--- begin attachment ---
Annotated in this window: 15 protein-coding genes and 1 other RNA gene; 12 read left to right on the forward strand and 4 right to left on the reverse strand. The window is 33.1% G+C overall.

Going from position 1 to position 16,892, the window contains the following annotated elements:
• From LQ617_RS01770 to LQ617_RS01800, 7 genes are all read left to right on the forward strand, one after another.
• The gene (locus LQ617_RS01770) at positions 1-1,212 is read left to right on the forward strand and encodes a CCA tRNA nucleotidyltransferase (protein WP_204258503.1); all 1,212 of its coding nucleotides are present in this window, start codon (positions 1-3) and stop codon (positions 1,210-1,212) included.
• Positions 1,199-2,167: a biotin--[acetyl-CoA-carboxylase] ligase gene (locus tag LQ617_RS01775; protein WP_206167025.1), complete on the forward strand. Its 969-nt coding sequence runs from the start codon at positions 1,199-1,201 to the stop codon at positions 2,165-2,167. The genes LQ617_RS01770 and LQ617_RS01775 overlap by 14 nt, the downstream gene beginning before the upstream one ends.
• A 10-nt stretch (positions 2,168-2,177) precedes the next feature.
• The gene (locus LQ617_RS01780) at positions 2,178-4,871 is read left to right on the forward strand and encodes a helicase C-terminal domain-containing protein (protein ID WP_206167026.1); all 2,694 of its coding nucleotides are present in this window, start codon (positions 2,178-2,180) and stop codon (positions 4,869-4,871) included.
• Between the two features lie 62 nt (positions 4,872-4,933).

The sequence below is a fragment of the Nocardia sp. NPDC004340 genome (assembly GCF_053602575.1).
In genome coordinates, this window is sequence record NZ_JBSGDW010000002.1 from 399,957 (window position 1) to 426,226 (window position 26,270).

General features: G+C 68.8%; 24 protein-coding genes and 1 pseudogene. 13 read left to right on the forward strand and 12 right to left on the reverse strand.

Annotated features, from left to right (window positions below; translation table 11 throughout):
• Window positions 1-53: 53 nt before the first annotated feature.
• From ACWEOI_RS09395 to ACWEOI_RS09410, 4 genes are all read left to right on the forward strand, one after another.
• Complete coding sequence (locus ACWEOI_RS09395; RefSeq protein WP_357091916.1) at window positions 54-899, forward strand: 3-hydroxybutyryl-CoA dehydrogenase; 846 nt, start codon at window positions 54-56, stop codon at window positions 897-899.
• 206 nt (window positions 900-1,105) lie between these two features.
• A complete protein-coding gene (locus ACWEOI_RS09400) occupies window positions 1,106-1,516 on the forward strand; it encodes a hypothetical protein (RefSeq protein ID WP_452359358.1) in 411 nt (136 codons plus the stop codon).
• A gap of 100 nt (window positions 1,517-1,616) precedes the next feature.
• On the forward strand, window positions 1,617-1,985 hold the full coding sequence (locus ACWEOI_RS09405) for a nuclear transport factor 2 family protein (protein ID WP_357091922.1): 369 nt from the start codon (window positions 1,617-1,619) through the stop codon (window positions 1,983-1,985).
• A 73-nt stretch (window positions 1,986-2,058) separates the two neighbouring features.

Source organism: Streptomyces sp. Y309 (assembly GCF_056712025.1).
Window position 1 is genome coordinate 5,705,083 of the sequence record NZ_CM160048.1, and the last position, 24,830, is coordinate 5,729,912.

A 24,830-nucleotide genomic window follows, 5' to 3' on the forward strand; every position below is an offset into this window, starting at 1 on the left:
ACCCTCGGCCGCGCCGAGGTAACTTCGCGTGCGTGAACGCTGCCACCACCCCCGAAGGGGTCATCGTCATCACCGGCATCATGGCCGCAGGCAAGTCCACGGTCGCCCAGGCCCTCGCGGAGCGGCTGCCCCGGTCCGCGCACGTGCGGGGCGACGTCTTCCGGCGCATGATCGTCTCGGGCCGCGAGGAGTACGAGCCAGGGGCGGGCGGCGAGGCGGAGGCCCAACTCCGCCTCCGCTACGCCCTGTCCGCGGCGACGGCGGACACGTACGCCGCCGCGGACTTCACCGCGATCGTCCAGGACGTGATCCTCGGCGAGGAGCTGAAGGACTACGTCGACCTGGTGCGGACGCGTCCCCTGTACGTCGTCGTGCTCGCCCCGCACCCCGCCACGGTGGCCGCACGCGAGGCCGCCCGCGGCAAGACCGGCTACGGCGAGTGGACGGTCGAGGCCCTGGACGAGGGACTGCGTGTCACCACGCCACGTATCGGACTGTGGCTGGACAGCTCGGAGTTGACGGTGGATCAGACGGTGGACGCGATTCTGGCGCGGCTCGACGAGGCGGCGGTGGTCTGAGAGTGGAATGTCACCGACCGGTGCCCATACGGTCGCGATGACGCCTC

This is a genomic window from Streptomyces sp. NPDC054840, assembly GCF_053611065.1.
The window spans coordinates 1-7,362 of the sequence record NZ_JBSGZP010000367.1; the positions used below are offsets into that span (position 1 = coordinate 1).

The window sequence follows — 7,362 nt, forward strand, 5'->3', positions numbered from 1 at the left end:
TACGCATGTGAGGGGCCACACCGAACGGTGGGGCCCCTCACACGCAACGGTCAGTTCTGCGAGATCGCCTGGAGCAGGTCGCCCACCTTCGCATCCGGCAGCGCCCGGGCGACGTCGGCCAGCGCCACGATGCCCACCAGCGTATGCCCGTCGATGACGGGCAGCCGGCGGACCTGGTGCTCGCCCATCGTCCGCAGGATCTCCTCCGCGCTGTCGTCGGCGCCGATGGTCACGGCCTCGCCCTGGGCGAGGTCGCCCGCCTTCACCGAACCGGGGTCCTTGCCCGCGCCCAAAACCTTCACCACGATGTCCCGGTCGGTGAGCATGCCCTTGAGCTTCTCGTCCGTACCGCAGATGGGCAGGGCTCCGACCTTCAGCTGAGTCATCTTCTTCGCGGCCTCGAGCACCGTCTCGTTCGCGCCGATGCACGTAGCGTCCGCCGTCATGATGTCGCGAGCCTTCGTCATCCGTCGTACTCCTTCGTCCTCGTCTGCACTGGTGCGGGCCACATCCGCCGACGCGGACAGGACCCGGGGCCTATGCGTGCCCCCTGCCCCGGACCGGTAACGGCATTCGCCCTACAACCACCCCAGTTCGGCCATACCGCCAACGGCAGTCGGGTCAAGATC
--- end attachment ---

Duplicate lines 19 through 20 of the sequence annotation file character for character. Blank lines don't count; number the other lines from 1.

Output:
• On the forward strand, window positions 1,617-1,985 hold the full coding sequence (locus ACWEOI_RS09405) for a nuclear transport factor 2 family protein (protein ID WP_357091922.1): 369 nt from the start codon (window positions 1,617-1,619) through the stop codon (window positions 1,983-1,985).
• A 73-nt stretch (window positions 1,986-2,058) separates the two neighbouring features.